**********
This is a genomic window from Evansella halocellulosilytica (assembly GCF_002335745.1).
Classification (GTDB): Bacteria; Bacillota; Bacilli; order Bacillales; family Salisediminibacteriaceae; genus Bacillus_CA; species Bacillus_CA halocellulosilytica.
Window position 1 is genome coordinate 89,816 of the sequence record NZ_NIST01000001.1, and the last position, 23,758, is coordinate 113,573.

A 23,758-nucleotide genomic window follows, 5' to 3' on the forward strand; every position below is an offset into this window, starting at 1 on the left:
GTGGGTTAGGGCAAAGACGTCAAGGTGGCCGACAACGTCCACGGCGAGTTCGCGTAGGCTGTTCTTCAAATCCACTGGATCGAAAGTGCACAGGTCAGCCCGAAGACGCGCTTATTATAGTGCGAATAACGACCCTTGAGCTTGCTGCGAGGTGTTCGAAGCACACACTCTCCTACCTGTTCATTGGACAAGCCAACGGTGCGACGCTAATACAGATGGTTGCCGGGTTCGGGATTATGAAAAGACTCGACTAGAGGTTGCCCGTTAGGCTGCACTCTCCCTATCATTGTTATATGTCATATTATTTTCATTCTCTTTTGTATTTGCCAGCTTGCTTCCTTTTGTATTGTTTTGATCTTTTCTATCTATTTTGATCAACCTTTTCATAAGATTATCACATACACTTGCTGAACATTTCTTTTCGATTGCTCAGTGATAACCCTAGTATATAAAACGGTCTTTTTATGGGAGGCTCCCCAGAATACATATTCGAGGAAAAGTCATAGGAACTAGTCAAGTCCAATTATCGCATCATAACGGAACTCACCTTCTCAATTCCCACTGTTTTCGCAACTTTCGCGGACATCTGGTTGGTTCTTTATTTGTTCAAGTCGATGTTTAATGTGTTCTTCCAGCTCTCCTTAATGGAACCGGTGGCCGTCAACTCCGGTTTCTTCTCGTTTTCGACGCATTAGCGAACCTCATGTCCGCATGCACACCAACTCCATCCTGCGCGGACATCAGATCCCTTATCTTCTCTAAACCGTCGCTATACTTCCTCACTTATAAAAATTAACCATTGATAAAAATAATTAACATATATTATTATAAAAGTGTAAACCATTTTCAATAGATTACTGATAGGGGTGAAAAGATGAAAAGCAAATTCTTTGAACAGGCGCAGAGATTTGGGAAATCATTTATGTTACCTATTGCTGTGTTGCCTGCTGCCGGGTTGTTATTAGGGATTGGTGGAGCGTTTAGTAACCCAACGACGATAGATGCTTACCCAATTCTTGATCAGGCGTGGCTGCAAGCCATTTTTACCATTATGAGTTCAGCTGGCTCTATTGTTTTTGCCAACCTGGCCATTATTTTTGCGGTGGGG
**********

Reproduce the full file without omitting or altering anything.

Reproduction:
This is a genomic window from Evansella halocellulosilytica (assembly GCF_002335745.1).
Classification (GTDB): Bacteria; Bacillota; Bacilli; order Bacillales; family Salisediminibacteriaceae; genus Bacillus_CA; species Bacillus_CA halocellulosilytica.
Window position 1 is genome coordinate 89,816 of the sequence record NZ_NIST01000001.1, and the last position, 23,758, is coordinate 113,573.

A 23,758-nucleotide genomic window follows, 5' to 3' on the forward strand; every position below is an offset into this window, starting at 1 on the left:
GTGGGTTAGGGCAAAGACGTCAAGGTGGCCGACAACGTCCACGGCGAGTTCGCGTAGGCTGTTCTTCAAATCCACTGGATCGAAAGTGCACAGGTCAGCCCGAAGACGCGCTTATTATAGTGCGAATAACGACCCTTGAGCTTGCTGCGAGGTGTTCGAAGCACACACTCTCCTACCTGTTCATTGGACAAGCCAACGGTGCGACGCTAATACAGATGGTTGCCGGGTTCGGGATTATGAAAAGACTCGACTAGAGGTTGCCCGTTAGGCTGCACTCTCCCTATCATTGTTATATGTCATATTATTTTCATTCTCTTTTGTATTTGCCAGCTTGCTTCCTTTTGTATTGTTTTGATCTTTTCTATCTATTTTGATCAACCTTTTCATAAGATTATCACATACACTTGCTGAACATTTCTTTTCGATTGCTCAGTGATAACCCTAGTATATAAAACGGTCTTTTTATGGGAGGCTCCCCAGAATACATATTCGAGGAAAAGTCATAGGAACTAGTCAAGTCCAATTATCGCATCATAACGGAACTCACCTTCTCAATTCCCACTGTTTTCGCAACTTTCGCGGACATCTGGTTGGTTCTTTATTTGTTCAAGTCGATGTTTAATGTGTTCTTCCAGCTCTCCTTAATGGAACCGGTGGCCGTCAACTCCGGTTTCTTCTCGTTTTCGACGCATTAGCGAACCTCATGTCCGCATGCACACCAACTCCATCCTGCGCGGACATCAGATCCCTTATCTTCTCTAAACCGTCGCTATACTTCCTCACTTATAAAAATTAACCATTGATAAAAATAATTAACATATATTATTATAAAAGTGTAAACCATTTTCAATAGATTACTGATAGGGGTGAAAAGATGAAAAGCAAATTCTTTGAACAGGCGCAGAGATTTGGGAAATCATTTATGTTACCTATTGCTGTGTTGCCTGCTGCCGGGTTGTTATTAGGGATTGGTGGAGCGTTTAGTAACCCAACGACGATAGATGCTTACCCAATTCTTGATCAGGCGTGGCTGCAAGCCATTTTTACCATTATGAGTTCAGCTGGCTCTATTGTTTTTGCCAACCTGGCCATTATTTTTGCGGTGGGG